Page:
In his wonderful short story 'The Commercial', about a black American footballer competing in the market for TV commercial stardom, Tom Wolfe described the excitement that star sportsmen provoked among captains of industry. With sportsmen, CEOs felt themselves in the presence of real ur-maleness, men who'd been tested by standards more absolute than those of the stock market. Being the friend or sponsor of a great sportsman made them bigger, better people. It's this teenage hero-worship thing that makes sport such a huge business issue.
In the insecure world of commercial management, anything that makes everyday business seem more dignified, clever or sexy than it really is will command a premium in the airport business book market. These books aren't just about getting ahead, they're also about giving managers a reason to be, making them feel less resentful of artistic, media and public-sector types, who seem to enjoy greater popular admiration than most businessmen, particularly in Europe.
But there's a whole group of books that use sport as a metaphor for business, and a raft of management development techniques that use sporting celebrities and techniques to make it fun. Will Carling, for instance, makes his living from his 'motivational' consultancy, which explains business strategies as being just like manly rugby ones. And Mike Brearley, the thinking man's cricketer, now thrives as a business psychotherapist.
Sport, particularly football, provides a common language, a point of entry for national and international colleagues. When was it that every middle-class higher-educated man - and woman - in the country decided they were hugely interested in this formerly downmarket game, and passionately supported a team? Whenever, that was the point at which football became the measure of good blokiness in a corporation - and therefore compulsory for rising executive women.
In old-style corporations, where women knew their place (in personnel, or otherwise behind an IBM Golfball), sport had a paternalistic, bonding role as part of the long-service loyal culture. Those staple British Empire corporations owned sports fields all over the country, with an emphasis on cricket clubs as a more gentlemanly carry-on. Like school playing fields, they're all being sold off for the land values, now that sport means something different - about being a 'player', not a gent. And girls who want to be players have to be in on it.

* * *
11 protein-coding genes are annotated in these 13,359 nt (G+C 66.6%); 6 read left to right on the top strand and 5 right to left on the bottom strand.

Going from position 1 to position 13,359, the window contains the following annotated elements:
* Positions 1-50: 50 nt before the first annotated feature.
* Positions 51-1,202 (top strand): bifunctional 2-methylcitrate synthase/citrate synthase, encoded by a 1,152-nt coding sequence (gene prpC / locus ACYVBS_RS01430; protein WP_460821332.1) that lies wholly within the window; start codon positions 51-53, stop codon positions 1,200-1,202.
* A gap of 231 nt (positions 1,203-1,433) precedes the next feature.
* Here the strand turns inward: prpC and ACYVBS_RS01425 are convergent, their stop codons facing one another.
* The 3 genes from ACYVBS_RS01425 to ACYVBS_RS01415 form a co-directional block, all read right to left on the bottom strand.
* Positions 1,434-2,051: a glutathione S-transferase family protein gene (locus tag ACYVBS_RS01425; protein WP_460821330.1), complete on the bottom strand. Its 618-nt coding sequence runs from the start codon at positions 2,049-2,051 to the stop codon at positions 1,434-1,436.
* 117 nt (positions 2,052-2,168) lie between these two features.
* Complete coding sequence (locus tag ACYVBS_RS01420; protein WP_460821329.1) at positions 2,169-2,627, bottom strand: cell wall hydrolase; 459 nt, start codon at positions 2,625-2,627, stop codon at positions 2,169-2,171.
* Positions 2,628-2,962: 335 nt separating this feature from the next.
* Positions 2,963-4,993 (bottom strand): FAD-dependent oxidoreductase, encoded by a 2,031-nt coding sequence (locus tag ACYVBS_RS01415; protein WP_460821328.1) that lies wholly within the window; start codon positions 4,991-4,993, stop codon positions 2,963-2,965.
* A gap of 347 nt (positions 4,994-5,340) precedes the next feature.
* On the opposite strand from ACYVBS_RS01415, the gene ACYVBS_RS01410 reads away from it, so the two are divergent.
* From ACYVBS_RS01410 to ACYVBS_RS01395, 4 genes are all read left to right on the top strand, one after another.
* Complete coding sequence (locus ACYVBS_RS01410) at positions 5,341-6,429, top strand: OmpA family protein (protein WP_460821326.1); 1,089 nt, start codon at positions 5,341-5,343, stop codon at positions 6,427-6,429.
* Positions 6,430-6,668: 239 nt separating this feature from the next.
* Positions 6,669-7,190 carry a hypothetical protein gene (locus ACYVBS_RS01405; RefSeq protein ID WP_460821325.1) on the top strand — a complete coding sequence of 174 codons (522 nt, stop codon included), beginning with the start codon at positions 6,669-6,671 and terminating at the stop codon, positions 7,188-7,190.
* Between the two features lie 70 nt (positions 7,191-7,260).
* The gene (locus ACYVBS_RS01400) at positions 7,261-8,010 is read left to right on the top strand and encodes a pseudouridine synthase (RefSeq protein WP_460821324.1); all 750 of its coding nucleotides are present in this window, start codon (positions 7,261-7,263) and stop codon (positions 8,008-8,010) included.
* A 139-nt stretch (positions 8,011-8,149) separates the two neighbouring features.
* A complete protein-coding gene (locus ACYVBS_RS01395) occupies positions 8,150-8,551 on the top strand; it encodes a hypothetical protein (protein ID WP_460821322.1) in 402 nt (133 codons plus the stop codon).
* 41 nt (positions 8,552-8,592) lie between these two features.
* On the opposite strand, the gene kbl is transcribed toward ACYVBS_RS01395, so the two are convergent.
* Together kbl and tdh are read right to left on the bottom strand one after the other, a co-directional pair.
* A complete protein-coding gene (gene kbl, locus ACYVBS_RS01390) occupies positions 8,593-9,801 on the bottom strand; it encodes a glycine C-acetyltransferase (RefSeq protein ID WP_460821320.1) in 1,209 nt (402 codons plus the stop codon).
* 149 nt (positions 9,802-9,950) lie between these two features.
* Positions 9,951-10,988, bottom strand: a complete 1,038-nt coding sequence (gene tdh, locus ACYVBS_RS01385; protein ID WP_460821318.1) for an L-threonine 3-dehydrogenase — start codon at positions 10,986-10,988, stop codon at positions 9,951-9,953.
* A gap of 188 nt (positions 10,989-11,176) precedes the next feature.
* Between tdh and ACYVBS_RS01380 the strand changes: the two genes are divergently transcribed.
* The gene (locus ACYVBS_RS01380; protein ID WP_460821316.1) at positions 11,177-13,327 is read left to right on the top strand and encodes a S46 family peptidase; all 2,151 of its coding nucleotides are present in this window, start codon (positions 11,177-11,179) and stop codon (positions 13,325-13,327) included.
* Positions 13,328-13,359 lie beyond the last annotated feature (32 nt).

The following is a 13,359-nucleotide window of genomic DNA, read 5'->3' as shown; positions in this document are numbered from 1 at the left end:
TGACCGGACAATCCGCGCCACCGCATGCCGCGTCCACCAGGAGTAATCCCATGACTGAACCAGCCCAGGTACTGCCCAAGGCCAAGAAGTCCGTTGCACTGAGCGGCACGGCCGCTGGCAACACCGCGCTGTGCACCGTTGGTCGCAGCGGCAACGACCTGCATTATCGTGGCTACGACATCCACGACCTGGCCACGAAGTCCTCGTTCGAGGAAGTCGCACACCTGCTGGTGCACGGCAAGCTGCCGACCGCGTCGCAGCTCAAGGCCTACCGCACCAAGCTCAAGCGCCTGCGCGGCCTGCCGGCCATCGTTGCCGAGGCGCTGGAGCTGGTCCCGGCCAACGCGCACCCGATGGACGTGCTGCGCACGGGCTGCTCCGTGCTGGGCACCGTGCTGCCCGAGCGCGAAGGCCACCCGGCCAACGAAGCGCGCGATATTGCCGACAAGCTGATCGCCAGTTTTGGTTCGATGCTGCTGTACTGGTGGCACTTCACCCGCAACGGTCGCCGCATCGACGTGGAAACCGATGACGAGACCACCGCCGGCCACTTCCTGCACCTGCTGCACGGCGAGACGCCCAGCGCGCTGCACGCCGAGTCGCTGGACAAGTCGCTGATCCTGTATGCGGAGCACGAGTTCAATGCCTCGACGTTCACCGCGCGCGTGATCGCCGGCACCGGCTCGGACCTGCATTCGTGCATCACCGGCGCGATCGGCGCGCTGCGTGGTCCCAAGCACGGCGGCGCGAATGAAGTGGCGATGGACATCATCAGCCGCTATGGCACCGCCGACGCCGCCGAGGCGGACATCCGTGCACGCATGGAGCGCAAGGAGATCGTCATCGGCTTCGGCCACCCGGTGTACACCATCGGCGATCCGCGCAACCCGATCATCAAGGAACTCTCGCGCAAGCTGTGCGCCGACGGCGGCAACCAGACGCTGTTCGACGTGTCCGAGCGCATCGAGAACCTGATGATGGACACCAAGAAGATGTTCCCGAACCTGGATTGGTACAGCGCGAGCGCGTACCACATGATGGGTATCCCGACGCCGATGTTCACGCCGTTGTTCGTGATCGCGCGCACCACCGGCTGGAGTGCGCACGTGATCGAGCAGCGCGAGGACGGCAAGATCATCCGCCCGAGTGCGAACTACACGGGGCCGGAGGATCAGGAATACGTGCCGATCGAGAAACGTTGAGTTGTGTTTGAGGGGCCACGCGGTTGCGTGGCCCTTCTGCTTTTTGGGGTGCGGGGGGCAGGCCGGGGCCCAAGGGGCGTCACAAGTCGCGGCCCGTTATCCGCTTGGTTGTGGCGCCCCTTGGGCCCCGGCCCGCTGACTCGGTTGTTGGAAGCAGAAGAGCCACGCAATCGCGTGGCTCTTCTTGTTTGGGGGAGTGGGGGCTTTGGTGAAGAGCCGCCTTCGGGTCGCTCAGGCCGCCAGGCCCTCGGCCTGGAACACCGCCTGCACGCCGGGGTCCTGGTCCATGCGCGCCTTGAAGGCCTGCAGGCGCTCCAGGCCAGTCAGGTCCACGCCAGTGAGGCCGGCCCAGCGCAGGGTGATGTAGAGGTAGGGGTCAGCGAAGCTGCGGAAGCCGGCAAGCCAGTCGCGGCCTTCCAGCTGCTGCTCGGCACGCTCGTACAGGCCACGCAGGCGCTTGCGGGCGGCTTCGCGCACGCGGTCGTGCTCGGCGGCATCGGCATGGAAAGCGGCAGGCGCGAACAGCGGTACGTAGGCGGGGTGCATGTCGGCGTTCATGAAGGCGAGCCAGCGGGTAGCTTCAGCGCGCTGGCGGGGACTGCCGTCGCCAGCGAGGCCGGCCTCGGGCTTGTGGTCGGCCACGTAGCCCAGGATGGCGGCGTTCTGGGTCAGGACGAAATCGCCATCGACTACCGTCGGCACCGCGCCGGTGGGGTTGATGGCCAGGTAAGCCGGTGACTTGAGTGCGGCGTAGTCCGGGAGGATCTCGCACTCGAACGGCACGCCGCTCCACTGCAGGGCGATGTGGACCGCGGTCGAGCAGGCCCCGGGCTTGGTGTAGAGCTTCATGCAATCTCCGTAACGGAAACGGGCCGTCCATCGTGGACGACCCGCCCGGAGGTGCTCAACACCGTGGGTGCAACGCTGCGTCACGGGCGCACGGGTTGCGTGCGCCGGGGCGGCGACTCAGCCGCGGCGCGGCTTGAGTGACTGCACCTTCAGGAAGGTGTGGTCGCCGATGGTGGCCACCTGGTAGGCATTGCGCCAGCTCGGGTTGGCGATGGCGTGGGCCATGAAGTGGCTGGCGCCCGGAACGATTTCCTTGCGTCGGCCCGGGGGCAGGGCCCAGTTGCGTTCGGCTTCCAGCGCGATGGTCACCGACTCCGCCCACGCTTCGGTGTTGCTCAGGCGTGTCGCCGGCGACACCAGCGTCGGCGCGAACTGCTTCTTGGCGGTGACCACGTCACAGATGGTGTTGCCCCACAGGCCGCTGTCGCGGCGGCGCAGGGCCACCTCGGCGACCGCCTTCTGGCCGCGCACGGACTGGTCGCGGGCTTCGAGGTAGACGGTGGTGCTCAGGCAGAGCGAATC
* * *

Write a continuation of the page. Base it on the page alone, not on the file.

In the player category belongs the whole marketing-speak business of sponsorship, attaching sporty values to your brand and creating huge opportunities for entertaining clients in boxes and pavilions, tents and enclosures - privileged spaces that clients hardly ever leave to look at the game. The sports of kings, toffs, plutocrats and Jammy Dodgers.
Latterly, firms have been more careful about what they sponsor. It makes sense for, say, Cartier or Dunhill to support polo and get famous faces around their brands, but less for Midlands manufacturing. Posh, expensive sports can look divisive in the wrong context.
Meanwhile, the sports impulse has followed another track ... health. Executive health is about something more meritocratic, more scientific - measured doses of good-for-you, like aerobics and gyms in the basement: individual stuff. The sports that go with this movement are competitive, one-on-one affairs like squash. New City style. The language here is not team-building but career-building, that of people who work out and change jobs every two and a half years.
Either way, sport is now central to the psychology and economics of business, to its added-value for fractious doubters who find it difficult to bond naturally without the ties of community, geography and shared skills that used to hold companies together. And for individuals who desperately need well-being rituals to reinforce their shaky self-belief. Sport really works on both counts, and intelligent CEOs and HR people have thought long and hard about it.
But there's now a problem with sport for businesses that claim to embrace all kinds of dissenters. Sport has become oppressive in the office for that large minority of women and men who aren't interested. It's as bad as compulsory membership of the Masons, the Rotary Club or the local Tories used to be. Like dress-down Friday, it's deeply conformist.